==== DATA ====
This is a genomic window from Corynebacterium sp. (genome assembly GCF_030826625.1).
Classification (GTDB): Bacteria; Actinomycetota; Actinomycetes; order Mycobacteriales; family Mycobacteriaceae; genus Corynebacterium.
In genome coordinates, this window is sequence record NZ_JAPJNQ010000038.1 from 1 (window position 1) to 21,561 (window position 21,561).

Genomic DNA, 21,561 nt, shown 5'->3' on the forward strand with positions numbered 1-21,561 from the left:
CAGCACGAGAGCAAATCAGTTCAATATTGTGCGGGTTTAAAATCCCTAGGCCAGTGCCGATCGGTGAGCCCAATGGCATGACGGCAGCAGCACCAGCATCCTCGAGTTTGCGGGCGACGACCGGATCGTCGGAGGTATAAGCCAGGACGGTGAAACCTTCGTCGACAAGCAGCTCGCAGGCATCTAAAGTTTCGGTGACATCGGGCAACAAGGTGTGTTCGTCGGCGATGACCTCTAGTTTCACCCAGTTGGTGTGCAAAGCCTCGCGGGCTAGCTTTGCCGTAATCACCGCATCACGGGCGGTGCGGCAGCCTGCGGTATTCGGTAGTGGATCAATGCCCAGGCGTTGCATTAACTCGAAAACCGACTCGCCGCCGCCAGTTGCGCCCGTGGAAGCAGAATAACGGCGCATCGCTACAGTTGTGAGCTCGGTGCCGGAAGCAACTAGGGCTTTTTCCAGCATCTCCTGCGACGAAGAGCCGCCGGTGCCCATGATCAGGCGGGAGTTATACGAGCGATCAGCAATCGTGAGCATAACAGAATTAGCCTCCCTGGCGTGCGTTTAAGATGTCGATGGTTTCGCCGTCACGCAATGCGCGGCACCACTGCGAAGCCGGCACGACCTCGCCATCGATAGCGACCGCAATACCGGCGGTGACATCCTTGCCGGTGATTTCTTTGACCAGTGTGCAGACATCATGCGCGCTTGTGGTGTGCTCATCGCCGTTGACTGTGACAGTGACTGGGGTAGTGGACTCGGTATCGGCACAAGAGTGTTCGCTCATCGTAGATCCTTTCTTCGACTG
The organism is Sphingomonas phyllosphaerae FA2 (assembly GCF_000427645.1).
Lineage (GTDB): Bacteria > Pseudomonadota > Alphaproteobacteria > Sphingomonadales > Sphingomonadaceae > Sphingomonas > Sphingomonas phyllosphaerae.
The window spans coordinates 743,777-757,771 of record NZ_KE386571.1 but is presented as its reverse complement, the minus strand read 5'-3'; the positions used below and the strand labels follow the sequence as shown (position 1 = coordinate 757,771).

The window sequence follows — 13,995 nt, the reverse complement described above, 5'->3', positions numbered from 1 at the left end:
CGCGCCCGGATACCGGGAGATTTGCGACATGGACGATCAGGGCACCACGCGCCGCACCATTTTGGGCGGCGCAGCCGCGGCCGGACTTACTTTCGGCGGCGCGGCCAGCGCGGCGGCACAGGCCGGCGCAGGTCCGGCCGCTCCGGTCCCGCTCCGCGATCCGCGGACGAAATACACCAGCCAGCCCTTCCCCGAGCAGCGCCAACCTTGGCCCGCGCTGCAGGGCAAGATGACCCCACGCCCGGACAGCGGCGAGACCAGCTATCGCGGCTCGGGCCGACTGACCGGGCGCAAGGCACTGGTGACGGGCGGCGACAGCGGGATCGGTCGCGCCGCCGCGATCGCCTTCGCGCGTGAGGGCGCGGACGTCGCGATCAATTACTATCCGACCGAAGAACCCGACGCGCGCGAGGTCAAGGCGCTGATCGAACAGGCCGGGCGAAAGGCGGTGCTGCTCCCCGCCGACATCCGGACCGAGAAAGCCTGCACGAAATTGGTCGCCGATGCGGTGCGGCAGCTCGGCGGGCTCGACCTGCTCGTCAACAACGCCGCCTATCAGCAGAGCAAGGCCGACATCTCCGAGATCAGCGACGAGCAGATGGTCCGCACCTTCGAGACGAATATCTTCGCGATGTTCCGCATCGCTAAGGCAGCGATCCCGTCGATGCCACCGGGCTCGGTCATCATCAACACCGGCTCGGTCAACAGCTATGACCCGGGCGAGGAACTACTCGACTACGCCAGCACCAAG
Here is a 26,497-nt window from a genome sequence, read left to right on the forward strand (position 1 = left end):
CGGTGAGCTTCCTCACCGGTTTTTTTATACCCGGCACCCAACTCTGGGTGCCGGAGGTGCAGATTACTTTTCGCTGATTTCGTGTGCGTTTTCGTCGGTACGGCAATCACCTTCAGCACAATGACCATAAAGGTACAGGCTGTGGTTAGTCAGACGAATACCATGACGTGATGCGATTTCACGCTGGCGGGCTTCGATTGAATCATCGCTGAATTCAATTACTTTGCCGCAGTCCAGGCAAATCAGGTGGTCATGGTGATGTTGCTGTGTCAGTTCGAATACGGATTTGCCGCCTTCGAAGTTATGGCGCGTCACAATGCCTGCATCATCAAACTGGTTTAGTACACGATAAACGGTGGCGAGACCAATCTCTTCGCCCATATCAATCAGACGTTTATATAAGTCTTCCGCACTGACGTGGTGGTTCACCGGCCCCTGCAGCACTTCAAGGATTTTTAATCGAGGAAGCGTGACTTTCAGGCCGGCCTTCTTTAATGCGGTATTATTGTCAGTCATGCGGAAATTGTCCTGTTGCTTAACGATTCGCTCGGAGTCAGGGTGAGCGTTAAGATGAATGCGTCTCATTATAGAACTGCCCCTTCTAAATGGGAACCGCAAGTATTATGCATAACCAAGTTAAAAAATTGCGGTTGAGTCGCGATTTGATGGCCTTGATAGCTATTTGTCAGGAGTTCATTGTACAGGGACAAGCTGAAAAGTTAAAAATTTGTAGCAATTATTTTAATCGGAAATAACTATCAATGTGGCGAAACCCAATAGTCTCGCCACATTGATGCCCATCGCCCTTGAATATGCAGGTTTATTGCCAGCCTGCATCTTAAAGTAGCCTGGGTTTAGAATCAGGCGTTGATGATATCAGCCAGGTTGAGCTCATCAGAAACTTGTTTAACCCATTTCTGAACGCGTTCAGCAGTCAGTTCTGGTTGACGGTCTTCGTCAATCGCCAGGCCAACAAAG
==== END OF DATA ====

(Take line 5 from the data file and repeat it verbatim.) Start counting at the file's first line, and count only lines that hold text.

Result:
CAGCACGAGAGCAAATCAGTTCAATATTGTGCGGGTTTAAAATCCCTAGGCCAGTGCCGATCGGTGAGCCCAATGGCATGACGGCAGCAGCACCAGCATCCTCGAGTTTGCGGGCGACGACCGGATCGTCGGAGGTATAAGCCAGGACGGTGAAACCTTCGTCGACAAGCAGCTCGCAGGCATCTAAAGTTTCGGTGACATCGGGCAACAAGGTGTGTTCGTCGGCGATGACCTCTAGTTTCACCCAGTTGGTGTGCAAAGCCTCGCGGGCTAGCTTTGCCGTAATCACCGCATCACGGGCGGTGCGGCAGCCTGCGGTATTCGGTAGTGGATCAATGCCCAGGCGTTGCATTAACTCGAAAACCGACTCGCCGCCGCCAGTTGCGCCCGTGGAAGCAGAATAACGGCGCATCGCTACAGTTGTGAGCTCGGTGCCGGAAGCAACTAGGGCTTTTTCCAGCATCTCCTGCGACGAAGAGCCGCCGGTGCCCATGATCAGGCGGGAGTTATACGAGCGATCAGCAATCGTGAGCATAACAGAATTAGCCTCCCTGGCGTGCGTTTAAGATGTCGATGGTTTCGCCGTCACGCAATGCGCGGCACCACTGCGAAGCCGGCACGACCTCGCCATCGATAGCGACCGCAATACCGGCGGTGACATCCTTGCCGGTGATTTCTTTGACCAGTGTGCAGACATCATGCGCGCTTGTGGTGTGCTCATCGCCGTTGACTGTGACAGTGACTGGGGTAGTGGACTCGGTATCGGCACAAGAGTGTTCGCTCATCGTAGATCCTTTCTTCGACTG